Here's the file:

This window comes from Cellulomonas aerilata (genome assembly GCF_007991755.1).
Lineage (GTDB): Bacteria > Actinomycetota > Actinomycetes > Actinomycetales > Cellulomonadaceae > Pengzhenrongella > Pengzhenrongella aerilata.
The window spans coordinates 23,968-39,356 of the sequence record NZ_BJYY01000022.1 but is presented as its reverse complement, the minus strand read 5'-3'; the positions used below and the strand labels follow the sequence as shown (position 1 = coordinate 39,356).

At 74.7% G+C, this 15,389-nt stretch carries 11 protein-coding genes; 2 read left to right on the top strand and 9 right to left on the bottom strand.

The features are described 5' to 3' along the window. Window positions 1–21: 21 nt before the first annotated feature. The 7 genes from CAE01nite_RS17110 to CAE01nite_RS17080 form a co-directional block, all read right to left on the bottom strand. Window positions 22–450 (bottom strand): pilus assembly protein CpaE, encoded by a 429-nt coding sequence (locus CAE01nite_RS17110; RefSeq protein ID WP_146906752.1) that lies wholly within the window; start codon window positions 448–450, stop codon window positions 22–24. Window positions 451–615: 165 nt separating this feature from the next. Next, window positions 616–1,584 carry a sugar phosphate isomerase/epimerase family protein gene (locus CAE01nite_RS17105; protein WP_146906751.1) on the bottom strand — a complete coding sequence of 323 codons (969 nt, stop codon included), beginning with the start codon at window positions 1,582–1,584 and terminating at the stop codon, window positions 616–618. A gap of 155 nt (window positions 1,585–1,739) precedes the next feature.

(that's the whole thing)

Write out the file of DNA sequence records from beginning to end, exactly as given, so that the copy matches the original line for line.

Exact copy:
This window comes from Cellulomonas aerilata (genome assembly GCF_007991755.1).
Lineage (GTDB): Bacteria > Actinomycetota > Actinomycetes > Actinomycetales > Cellulomonadaceae > Pengzhenrongella > Pengzhenrongella aerilata.
The window spans coordinates 23,968-39,356 of the sequence record NZ_BJYY01000022.1 but is presented as its reverse complement, the minus strand read 5'-3'; the positions used below and the strand labels follow the sequence as shown (position 1 = coordinate 39,356).

At 74.7% G+C, this 15,389-nt stretch carries 11 protein-coding genes; 2 read left to right on the top strand and 9 right to left on the bottom strand.

The features are described 5' to 3' along the window. Window positions 1–21: 21 nt before the first annotated feature. The 7 genes from CAE01nite_RS17110 to CAE01nite_RS17080 form a co-directional block, all read right to left on the bottom strand. Window positions 22–450 (bottom strand): pilus assembly protein CpaE, encoded by a 429-nt coding sequence (locus CAE01nite_RS17110; RefSeq protein ID WP_146906752.1) that lies wholly within the window; start codon window positions 448–450, stop codon window positions 22–24. Window positions 451–615: 165 nt separating this feature from the next. Next, window positions 616–1,584 carry a sugar phosphate isomerase/epimerase family protein gene (locus CAE01nite_RS17105; protein WP_146906751.1) on the bottom strand — a complete coding sequence of 323 codons (969 nt, stop codon included), beginning with the start codon at window positions 1,582–1,584 and terminating at the stop codon, window positions 616–618. A gap of 155 nt (window positions 1,585–1,739) precedes the next feature.